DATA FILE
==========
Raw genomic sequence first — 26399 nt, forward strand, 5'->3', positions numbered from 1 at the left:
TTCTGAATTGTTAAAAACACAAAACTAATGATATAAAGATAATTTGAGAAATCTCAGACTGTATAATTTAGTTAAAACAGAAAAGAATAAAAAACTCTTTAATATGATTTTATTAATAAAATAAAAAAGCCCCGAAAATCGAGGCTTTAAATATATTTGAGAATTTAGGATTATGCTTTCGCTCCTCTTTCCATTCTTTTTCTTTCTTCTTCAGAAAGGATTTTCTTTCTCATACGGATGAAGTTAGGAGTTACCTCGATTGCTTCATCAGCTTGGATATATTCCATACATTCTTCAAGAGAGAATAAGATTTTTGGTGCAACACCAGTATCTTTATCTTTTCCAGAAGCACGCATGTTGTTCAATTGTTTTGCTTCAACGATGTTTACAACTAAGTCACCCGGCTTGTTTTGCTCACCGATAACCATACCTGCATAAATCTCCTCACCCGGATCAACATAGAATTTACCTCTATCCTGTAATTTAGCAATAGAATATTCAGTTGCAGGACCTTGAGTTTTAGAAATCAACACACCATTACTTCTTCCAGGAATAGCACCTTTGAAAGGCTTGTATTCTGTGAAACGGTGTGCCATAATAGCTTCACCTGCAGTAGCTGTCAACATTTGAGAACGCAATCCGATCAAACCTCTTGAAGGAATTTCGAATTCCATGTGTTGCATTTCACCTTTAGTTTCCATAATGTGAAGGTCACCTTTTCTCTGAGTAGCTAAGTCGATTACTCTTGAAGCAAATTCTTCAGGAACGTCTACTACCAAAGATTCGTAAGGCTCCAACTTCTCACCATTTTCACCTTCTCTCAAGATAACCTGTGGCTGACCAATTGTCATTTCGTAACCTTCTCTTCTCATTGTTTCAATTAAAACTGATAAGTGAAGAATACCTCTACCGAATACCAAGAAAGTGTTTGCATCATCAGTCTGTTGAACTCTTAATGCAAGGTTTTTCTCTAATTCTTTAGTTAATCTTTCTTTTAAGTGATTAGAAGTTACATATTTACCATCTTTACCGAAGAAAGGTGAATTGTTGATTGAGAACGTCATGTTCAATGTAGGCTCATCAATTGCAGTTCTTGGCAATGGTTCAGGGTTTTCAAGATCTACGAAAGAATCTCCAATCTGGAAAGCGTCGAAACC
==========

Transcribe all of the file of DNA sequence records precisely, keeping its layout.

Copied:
Raw genomic sequence first — 26399 nt, forward strand, 5'->3', positions numbered from 1 at the left:
TTCTGAATTGTTAAAAACACAAAACTAATGATATAAAGATAATTTGAGAAATCTCAGACTGTATAATTTAGTTAAAACAGAAAAGAATAAAAAACTCTTTAATATGATTTTATTAATAAAATAAAAAAGCCCCGAAAATCGAGGCTTTAAATATATTTGAGAATTTAGGATTATGCTTTCGCTCCTCTTTCCATTCTTTTTCTTTCTTCTTCAGAAAGGATTTTCTTTCTCATACGGATGAAGTTAGGAGTTACCTCGATTGCTTCATCAGCTTGGATATATTCCATACATTCTTCAAGAGAGAATAAGATTTTTGGTGCAACACCAGTATCTTTATCTTTTCCAGAAGCACGCATGTTGTTCAATTGTTTTGCTTCAACGATGTTTACAACTAAGTCACCCGGCTTGTTTTGCTCACCGATAACCATACCTGCATAAATCTCCTCACCCGGATCAACATAGAATTTACCTCTATCCTGTAATTTAGCAATAGAATATTCAGTTGCAGGACCTTGAGTTTTAGAAATCAACACACCATTACTTCTTCCAGGAATAGCACCTTTGAAAGGCTTGTATTCTGTGAAACGGTGTGCCATAATAGCTTCACCTGCAGTAGCTGTCAACATTTGAGAACGCAATCCGATCAAACCTCTTGAAGGAATTTCGAATTCCATGTGTTGCATTTCACCTTTAGTTTCCATAATGTGAAGGTCACCTTTTCTCTGAGTAGCTAAGTCGATTACTCTTGAAGCAAATTCTTCAGGAACGTCTACTACCAAAGATTCGTAAGGCTCCAACTTCTCACCATTTTCACCTTCTCTCAAGATAACCTGTGGCTGACCAATTGTCATTTCGTAACCTTCTCTTCTCATTGTTTCAATTAAAACTGATAAGTGAAGAATACCTCTACCGAATACCAAGAAAGTGTTTGCATCATCAGTCTGTTGAACTCTTAATGCAAGGTTTTTCTCTAATTCTTTAGTTAATCTTTCTTTTAAGTGATTAGAAGTTACATATTTACCATCTTTACCGAAGAAAGGTGAATTGTTGATTGAGAACGTCATGTTCAATGTAGGCTCATCAATTGCAGTTCTTGGCAATGGTTCAGGGTTTTCAAGATCTACGAAAGAATCTCCAATCTGGAAAGCGTCGAAACC